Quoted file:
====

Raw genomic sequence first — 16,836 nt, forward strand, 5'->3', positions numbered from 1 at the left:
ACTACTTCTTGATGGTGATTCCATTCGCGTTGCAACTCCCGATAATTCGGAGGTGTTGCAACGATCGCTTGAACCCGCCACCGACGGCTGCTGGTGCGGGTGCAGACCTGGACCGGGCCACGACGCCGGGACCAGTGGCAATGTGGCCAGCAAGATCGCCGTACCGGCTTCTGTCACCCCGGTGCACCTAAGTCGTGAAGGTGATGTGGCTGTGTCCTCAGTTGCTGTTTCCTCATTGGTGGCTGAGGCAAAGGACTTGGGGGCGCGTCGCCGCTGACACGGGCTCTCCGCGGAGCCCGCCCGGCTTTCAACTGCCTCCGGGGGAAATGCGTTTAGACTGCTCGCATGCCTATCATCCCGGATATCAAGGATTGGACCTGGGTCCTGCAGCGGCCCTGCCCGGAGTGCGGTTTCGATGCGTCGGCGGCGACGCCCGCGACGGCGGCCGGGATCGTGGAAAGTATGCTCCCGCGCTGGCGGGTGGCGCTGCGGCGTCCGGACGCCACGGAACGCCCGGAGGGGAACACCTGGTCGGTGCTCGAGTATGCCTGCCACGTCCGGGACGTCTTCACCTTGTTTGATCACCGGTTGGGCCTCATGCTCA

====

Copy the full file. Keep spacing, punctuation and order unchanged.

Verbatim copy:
Raw genomic sequence first — 16,836 nt, forward strand, 5'->3', positions numbered from 1 at the left:
ACTACTTCTTGATGGTGATTCCATTCGCGTTGCAACTCCCGATAATTCGGAGGTGTTGCAACGATCGCTTGAACCCGCCACCGACGGCTGCTGGTGCGGGTGCAGACCTGGACCGGGCCACGACGCCGGGACCAGTGGCAATGTGGCCAGCAAGATCGCCGTACCGGCTTCTGTCACCCCGGTGCACCTAAGTCGTGAAGGTGATGTGGCTGTGTCCTCAGTTGCTGTTTCCTCATTGGTGGCTGAGGCAAAGGACTTGGGGGCGCGTCGCCGCTGACACGGGCTCTCCGCGGAGCCCGCCCGGCTTTCAACTGCCTCCGGGGGAAATGCGTTTAGACTGCTCGCATGCCTATCATCCCGGATATCAAGGATTGGACCTGGGTCCTGCAGCGGCCCTGCCCGGAGTGCGGTTTCGATGCGTCGGCGGCGACGCCCGCGACGGCGGCCGGGATCGTGGAAAGTATGCTCCCGCGCTGGCGGGTGGCGCTGCGGCGTCCGGACGCCACGGAACGCCCGGAGGGGAACACCTGGTCGGTGCTCGAGTATGCCTGCCACGTCCGGGACGTCTTCACCTTGTTTGATCACCGGTTGGGCCTCATGCTCA